This minitrack seeks to explore the relationship between rhetoric, social media platforms, and disinformation. One of the ways to deal with disinformation and to avoid exacerbating biases is to have a general population trained in rhetoric. Because the discipline of rhetoric studies the effects of persuasion on audiences, it can help make those audiences more aware of mechanisms of spreading disinformation. For example, recent papers studied how to inoculate people against misinformation by asking them to play roles such as “clickbait monger” seeking to get clicks themselves or to act as “conspiracy theorist”, and found that when made aware of the ease that misinformation could be spread, people were more likely to be critical of it in the future (Roozenbeek et al. 2018; van der Linden et al. 2017). Such interventions demonstrate that rhetorical awareness of mechanisms that enable the spread of disinformation can help combat bias through awareness. We welcome papers at the intersection of rhetoric, psychology, and information systems that attempt to solve the problem of disinformation from an interdisciplinary standpoint.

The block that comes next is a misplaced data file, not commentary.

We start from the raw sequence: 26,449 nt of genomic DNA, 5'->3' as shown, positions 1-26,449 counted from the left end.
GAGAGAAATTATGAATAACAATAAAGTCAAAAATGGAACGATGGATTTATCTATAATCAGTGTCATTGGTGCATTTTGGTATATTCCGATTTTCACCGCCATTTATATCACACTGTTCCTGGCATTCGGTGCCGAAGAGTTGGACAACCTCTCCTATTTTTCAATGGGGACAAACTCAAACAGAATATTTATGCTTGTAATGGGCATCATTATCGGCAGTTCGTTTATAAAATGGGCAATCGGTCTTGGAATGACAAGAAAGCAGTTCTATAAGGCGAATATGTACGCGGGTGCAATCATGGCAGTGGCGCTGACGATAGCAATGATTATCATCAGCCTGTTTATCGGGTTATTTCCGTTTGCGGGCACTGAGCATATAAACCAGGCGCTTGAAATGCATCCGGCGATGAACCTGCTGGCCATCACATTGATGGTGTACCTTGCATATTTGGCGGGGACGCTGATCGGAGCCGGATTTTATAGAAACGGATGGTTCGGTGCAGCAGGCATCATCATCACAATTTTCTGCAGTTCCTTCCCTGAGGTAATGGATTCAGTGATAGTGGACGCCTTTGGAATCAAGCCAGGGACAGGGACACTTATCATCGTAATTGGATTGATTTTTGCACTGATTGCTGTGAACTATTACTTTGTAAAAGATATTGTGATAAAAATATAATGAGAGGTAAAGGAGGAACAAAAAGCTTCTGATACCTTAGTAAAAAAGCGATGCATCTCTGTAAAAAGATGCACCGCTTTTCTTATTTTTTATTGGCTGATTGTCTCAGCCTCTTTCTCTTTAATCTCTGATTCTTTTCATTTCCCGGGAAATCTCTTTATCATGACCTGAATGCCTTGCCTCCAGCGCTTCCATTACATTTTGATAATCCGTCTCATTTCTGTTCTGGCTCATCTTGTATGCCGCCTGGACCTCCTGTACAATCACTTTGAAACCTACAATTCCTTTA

Mini-track: User experience, human-computer interaction, and design of (dis)information
Mini-track chair: Gustav Verhulsdonck, Central Michigan University, firstname.lastname@example.org
This minitrack seeks papers at the intersection of User Experience (UX) design, Human-Computer Interaction (HCI) and disinformation. Design for user experiences is one way to tackle the problem of disinformation. Today’s technological devices may promote the engagement of a user by designers utilizing deep knowledge of the user’s behavior and psychology (Choi & Kim 2004; Chou & Ting 2003). Persuasive design and design for behavior motivate users to stay longer on a platform by “gaming” their behavior or decisions through the design of an interface (Fogg 2002; Lockton et al. 2010). This can range from simplifying a design with a clear call-to-action so that the user makes a purchase, coax them into staying on the platform, or from deceptive practices where threatening language is used to prevent users from opting in/out of policies (aka “confirmshaming”). Often, design practices can serve to clarify things for the user, but they may also utilize disinformation and serve the underlying economic motive of the platform. What mechanisms can help prevent disinformation from a design point of view? Which design practices should UX designers consider to counter disinformation and develop more transparent, ethical design for users? We encourage all types of papers dealing with the design of disinformation exploring issues of agency, platforms, and design in light of the challenges of user experience.
Mini-track: Social media and disinformation
Mini-track chair: Rishikesh Jena, University of Alabama, email@example.com